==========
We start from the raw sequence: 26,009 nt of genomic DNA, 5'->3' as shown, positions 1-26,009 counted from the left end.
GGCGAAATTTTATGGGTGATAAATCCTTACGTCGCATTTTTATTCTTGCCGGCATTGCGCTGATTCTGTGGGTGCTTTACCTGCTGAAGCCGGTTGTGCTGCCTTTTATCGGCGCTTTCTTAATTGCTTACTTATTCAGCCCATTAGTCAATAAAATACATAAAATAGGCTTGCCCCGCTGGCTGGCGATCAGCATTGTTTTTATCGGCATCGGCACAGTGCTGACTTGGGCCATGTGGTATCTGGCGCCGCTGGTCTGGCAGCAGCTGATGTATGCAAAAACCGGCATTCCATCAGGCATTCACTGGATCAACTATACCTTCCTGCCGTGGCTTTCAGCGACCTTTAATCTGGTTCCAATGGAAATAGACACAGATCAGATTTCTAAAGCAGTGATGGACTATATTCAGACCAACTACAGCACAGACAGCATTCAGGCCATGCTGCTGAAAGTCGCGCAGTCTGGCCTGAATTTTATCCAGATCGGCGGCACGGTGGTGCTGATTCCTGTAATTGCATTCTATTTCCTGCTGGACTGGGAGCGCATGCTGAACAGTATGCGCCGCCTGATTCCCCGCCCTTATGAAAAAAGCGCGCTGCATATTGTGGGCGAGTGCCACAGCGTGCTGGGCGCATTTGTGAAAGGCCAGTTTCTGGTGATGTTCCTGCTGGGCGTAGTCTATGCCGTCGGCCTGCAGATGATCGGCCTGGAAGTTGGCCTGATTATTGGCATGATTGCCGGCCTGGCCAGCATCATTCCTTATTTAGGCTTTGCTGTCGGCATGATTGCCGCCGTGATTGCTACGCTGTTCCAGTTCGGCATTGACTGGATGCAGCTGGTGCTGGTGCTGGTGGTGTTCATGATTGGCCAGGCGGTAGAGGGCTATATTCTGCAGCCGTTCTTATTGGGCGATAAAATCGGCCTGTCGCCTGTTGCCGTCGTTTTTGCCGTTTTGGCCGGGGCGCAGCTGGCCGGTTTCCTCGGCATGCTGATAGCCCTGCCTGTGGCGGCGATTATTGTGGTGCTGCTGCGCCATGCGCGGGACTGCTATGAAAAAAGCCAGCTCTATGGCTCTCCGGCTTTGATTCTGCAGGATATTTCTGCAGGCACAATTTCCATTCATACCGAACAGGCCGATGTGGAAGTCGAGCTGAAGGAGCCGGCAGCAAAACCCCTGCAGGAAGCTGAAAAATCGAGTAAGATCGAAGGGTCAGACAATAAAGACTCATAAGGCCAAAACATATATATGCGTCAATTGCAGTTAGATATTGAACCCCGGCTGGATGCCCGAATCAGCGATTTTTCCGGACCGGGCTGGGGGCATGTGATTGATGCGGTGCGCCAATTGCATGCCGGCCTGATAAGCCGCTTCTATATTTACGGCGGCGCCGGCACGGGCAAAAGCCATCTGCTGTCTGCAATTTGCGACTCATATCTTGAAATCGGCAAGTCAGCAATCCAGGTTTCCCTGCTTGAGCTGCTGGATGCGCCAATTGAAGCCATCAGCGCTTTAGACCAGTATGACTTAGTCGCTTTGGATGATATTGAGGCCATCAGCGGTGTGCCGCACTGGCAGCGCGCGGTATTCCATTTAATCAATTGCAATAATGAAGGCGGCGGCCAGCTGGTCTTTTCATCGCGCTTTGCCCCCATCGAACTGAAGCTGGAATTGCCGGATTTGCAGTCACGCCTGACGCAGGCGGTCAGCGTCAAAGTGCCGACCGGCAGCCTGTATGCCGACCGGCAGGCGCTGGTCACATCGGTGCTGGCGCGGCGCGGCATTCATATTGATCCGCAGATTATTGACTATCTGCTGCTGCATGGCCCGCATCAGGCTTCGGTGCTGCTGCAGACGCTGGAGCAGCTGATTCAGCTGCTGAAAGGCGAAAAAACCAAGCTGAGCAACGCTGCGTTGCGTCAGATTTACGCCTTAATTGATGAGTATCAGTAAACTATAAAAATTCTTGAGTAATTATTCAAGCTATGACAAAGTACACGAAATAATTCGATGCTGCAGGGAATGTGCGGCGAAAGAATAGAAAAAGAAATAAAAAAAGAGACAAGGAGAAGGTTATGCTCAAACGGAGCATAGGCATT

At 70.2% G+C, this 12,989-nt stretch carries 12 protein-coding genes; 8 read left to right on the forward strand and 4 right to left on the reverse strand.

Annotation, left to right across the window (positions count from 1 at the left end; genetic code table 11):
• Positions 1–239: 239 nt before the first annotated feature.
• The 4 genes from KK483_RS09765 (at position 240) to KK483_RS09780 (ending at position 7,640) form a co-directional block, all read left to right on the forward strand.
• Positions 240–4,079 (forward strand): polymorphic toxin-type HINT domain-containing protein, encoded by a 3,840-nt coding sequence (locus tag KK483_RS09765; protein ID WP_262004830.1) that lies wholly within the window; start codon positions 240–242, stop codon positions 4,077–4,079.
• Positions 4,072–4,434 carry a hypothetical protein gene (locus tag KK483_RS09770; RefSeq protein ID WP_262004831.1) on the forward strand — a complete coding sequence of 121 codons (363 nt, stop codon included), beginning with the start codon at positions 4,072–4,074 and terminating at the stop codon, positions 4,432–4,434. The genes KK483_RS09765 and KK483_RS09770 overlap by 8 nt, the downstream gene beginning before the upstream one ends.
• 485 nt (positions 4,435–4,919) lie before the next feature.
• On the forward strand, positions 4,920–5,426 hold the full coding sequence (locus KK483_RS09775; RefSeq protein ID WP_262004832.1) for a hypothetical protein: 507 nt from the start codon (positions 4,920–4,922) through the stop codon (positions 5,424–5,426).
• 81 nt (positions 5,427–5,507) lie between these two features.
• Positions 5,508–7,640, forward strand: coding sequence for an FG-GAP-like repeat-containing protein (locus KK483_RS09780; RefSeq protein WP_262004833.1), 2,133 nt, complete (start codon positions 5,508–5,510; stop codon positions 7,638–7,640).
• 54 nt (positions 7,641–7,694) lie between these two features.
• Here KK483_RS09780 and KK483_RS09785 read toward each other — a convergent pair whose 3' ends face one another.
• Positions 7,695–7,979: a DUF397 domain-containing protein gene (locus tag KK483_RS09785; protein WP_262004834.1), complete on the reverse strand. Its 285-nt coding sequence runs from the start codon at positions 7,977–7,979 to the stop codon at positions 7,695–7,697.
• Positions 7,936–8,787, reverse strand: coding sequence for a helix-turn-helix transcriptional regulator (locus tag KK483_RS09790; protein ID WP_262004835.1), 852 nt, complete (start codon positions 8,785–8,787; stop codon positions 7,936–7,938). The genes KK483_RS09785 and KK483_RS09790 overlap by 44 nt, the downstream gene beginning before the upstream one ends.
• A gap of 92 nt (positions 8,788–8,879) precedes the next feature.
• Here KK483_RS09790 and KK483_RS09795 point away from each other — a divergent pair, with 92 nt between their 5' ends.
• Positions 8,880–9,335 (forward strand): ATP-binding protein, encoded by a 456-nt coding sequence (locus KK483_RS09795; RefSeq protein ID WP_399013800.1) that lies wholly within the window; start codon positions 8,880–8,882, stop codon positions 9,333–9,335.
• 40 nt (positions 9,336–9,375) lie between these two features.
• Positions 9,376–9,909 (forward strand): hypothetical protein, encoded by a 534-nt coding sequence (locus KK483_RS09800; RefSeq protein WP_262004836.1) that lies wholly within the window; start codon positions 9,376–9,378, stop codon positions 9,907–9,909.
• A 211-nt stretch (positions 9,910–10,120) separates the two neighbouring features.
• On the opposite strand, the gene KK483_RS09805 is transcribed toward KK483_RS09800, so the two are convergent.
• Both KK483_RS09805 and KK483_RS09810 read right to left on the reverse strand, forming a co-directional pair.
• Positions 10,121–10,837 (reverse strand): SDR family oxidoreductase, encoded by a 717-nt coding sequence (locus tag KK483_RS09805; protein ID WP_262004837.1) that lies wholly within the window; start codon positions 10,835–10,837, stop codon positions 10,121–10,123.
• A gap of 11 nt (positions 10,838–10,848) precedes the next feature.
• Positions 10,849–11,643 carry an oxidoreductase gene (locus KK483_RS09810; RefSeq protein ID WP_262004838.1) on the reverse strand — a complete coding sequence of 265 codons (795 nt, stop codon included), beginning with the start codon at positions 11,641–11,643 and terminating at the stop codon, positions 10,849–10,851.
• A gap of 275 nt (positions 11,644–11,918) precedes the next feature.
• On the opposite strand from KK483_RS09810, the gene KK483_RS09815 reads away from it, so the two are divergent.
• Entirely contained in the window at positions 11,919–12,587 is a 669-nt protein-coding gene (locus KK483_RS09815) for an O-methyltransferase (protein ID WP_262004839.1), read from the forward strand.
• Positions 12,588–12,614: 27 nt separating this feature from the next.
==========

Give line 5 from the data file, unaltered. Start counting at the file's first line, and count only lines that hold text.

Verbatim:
• Positions 1–239: 239 nt before the first annotated feature.